I haven’t touched a . . . anyone. Not since I came out. I haven’t even wanted to. It worked, the treatment. It worked.”

“Did it? Is that why you drilled a hole in the bathroom wall? Is that why you watched us in the bath? And what did you do while you watched us? Can we guess? Or do you want to tell us, Tommy?”

You know about . . . then you did it deliberately. You enticed me.”

Enticed? That’s an interesting choice of words. Enticed.”

You did. From the start.”

No, Tommy. What happened was, you remembered. All this time, whatever the doctors thought or said or did, all your evil was lying there waiting. Waiting to come out again and do its worst. That evil remembered us, remembered little Susan and Christine and Melanie. You were never cured, Tommy. Your kind can never be cured. At least, not that way, not by doctors. There’s only one cure for people like you. And we know what that is.”

Suzie lowered her gun and quickly emptied the chambers, then she put back one shell, spun the chamber and before Tommy could move she raised the revolver and fired at him. He screamed in fear and dimly heard the empty click of the hammer.

You just got lucky, Tommy. Or maybe unlucky, depending on how you look at it. This is what happens here today, you get a chance to live. But if you live, you live the life we want you to live. A harmless life.”

Suzie spun the chamber and pointed the gun at Tommy’s head. Kris laid something on the table. It was a pen and some sheets of paper. “Sign them, Tommy,” Suzie said. “Your promise to commit yourself to hospital for further treatment. To pay your victims. To dedicate the rest of your life to God.”

Tommy reached for the pen, scrawling his signature hurriedly and unseeingly on each of the papers, eager to do whatever he was asked, anxious to get out of here, buzzing with the hope that this wasn’t going to be anywhere nearly as bad as he had begun to fear just a few moments ago. Kris took away the papers, and something else took their place. Tommy looked down, recognizing with a thrill of horror the meat cleaver he used at the diner. The blade sharp and heavy, the wooden handle worn smooth with use.

“You didn’t think we were leaving it to chance and your word, did you, Tommy?” Suzie said. “That’s the real choice you have to make. Cut your pecker off or die.”

Tommy stared at her, then back at the cleaver, then at Kris and Mel. No one was smiling, nothing broke the silence except the pounding of blood in his ears.

“Now, Tommy” Suzie said.

He couldn’t move and she squeezed the trigger and Tommy squealed in terror as the hammer clicked again on an empty chamber.

Suzie spun the chamber again, pointed the gun at his head. “Do it, Tommy.” He stared at her, then at the muzzle of the gun, hypnotized. She squeezed the trigger again and once again he squealed as the impact on another empty chamber echoed like thunder in his head. Suzie didn’t move, didn’t spin the chamber.

Time to shorten the odds, Tommy. No more free spins, no more one-in-six chances. This time it will be one in five. Next time, if there is a next time, one in four. Then three. Pretty easy choice I would’ve thought. Not far down this road and suddenly there’ll be no choice at all. And all you have to do to stop this, to save your miserable life, is to chop it off. That . . . thing you used on me and Kris and Mel.”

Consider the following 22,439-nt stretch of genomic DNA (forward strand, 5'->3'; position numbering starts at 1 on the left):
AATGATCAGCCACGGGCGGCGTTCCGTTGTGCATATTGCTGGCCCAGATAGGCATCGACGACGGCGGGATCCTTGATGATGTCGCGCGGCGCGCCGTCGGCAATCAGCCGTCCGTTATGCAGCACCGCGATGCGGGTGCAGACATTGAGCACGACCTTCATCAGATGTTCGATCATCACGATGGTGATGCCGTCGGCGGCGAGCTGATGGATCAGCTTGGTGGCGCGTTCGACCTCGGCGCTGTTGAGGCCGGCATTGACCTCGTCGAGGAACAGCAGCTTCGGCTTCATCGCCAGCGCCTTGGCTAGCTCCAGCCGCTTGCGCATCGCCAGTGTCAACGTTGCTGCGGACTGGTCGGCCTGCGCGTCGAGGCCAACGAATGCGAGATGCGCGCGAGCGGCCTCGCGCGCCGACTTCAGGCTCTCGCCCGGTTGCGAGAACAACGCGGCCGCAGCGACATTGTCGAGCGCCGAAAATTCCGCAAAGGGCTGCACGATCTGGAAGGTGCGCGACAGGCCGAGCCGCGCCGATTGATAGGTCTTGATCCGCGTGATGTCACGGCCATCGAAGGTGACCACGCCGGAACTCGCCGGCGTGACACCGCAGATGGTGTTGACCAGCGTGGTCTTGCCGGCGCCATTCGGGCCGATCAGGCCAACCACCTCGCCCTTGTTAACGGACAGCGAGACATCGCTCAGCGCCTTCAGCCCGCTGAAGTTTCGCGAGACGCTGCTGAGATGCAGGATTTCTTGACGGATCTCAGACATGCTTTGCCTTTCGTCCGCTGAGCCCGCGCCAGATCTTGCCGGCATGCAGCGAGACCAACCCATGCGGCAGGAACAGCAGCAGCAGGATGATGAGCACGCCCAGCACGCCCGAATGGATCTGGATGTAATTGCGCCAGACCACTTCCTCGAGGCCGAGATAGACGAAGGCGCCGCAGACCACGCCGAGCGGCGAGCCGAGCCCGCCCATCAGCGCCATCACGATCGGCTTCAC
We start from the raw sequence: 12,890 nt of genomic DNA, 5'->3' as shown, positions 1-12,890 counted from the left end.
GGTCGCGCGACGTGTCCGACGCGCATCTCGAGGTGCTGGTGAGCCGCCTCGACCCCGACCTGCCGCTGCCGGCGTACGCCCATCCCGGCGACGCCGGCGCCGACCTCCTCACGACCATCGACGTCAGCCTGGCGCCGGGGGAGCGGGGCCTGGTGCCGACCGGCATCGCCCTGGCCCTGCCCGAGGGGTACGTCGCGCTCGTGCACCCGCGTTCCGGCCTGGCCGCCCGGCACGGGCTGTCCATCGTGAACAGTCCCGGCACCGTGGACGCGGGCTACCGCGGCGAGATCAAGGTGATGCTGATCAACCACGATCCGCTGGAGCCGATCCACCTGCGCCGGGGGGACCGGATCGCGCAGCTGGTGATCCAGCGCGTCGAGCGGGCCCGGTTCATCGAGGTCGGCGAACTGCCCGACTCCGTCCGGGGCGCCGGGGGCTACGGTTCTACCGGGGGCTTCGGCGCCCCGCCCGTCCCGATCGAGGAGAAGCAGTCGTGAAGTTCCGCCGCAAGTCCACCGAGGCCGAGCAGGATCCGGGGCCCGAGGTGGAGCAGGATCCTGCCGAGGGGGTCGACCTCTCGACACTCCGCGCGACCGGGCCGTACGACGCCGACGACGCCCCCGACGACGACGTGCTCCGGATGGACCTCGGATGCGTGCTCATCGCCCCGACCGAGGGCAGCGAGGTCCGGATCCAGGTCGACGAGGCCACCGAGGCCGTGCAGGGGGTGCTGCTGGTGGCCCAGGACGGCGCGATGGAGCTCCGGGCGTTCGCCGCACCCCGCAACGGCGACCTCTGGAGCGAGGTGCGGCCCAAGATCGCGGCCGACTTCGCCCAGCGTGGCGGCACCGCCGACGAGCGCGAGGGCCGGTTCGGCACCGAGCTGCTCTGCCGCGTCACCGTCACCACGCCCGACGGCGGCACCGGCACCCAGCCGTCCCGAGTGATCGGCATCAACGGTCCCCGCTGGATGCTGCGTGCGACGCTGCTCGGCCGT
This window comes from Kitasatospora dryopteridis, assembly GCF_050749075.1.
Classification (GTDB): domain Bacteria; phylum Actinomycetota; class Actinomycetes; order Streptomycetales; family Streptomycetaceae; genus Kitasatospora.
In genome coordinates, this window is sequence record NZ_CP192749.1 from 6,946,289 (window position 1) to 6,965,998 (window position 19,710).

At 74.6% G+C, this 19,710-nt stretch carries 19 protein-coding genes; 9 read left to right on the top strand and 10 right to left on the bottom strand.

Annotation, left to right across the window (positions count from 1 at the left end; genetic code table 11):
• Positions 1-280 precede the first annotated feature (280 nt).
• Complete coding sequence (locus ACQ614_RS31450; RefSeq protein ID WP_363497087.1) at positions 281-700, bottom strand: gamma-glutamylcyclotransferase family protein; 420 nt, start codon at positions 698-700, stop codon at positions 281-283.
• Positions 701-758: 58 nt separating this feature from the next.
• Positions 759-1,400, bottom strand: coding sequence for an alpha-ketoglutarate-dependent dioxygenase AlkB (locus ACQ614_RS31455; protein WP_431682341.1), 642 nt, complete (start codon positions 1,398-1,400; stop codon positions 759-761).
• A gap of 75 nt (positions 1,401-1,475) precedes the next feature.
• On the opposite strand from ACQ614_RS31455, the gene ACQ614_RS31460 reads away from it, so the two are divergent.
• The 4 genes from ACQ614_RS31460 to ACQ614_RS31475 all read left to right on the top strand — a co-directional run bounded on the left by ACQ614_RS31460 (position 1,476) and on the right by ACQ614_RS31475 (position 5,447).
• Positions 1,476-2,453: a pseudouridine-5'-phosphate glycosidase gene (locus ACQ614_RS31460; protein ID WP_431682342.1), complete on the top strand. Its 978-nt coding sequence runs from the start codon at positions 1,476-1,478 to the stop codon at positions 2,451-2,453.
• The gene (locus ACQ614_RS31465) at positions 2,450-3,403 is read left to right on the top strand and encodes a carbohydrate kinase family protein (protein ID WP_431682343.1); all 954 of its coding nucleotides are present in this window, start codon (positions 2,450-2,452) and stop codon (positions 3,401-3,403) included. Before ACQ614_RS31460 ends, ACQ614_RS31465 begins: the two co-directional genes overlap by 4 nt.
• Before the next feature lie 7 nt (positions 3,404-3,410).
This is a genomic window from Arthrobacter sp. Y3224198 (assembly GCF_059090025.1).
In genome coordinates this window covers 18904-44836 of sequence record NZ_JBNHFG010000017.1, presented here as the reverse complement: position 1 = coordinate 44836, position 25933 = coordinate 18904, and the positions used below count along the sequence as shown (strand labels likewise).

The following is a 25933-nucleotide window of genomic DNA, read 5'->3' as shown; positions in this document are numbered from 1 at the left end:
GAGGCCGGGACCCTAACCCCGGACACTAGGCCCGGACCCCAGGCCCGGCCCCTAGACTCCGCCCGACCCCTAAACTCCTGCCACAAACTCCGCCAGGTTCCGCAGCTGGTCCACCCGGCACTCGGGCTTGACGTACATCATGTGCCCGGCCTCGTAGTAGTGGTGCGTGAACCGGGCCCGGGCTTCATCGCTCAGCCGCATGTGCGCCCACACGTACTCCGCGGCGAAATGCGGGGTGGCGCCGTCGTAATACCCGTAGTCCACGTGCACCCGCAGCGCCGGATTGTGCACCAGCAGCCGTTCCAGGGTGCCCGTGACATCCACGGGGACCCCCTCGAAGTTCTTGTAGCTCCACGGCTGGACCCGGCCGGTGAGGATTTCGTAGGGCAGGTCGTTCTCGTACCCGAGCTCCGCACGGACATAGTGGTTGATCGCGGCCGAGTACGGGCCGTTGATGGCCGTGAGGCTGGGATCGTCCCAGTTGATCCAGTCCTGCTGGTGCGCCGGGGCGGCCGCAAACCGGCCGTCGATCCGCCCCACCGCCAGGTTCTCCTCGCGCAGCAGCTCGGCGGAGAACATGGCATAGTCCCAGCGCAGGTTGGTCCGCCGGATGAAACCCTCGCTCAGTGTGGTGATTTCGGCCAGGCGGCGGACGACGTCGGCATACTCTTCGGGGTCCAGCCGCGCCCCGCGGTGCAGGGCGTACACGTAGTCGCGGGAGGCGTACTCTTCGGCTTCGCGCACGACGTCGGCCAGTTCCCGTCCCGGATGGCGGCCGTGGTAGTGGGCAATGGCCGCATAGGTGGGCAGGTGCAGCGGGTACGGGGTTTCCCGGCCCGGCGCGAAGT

Suzie’s forearm stiffened and she squeezed the trigger and Tommy fell to the floor, a thin, keening cry escaping his lips.

Lucky man,” Suzie said. “Now it’s one in four.”

“You can’t . . . you don’t understand . . . I couldn’t help . . .”

“One in four and next time it’s one in three.”

“Stand up,” Mel said. It was the first time she had spoken and even in the state he was in Tommy noticed that the bubbly sound was gone from her voice. “Stand up, you miserable sweaty pig,” she told him.

Tommy scrambled to his knees, lifted his head until it came level with the table top. Kris pushed the cleaver towards him. He stared at it; the point was aimed directly between his eyes.

“No,” he whimpered. He sensed rather than saw Suzie’s movement and screamed, “No!”

He reached out a trembling hand towards the cleaver. “Stand up,” Mel said again.

Somehow, he used the table to drag himself upright. “Unzip,” Kris said.

Fumblingly, he did as he was told. “Lay it out,” Mel said.

He did so.

Pick up the cleaver,” Kris said.

He did.

Do it,” Mel said, her voice thick.

He was weeping uncontrollably now, shaking with fear and desperation.

Do it,” Mel shouted.

No,” he screamed and he heard the hammer click onto an empty chamber and again he screamed, a wordless echoing cry.

This time it’s an even chance, you filthy, perverted animal,” Suzie said, then shouted, “Do it,” her voice reverberating from the cabin walls.chopper-1071578__340

And he screamed in mortal terror and reached for the cleaver, gripped it, raised it. Hesitated. Then bit hard on his lip and . . . and suddenly there was pain, excruciating, beyond belief. But not from his skull where Suzie’s bullet would have gone. Not from his groin where the butcher’s cleaver would have fallen. But in his chest. A pain that stopped him from breathing, that thankfully wiped his brain clear of his scrambling, careering thoughts. And then he was falling into a whirling, dizzying, endlessly deep black chasm.

The Plymouth reversed all the way down the track to the blacktop, then turned and headed north, away from Gainsville.

“Did you know about his heart?” Mel asked, her voice neutral.

Suzie shrugged her shoulders. “Mitchell said something about it,” she said.

For a few miles the others said nothing, then Kris asked, “Where are we meeting him?”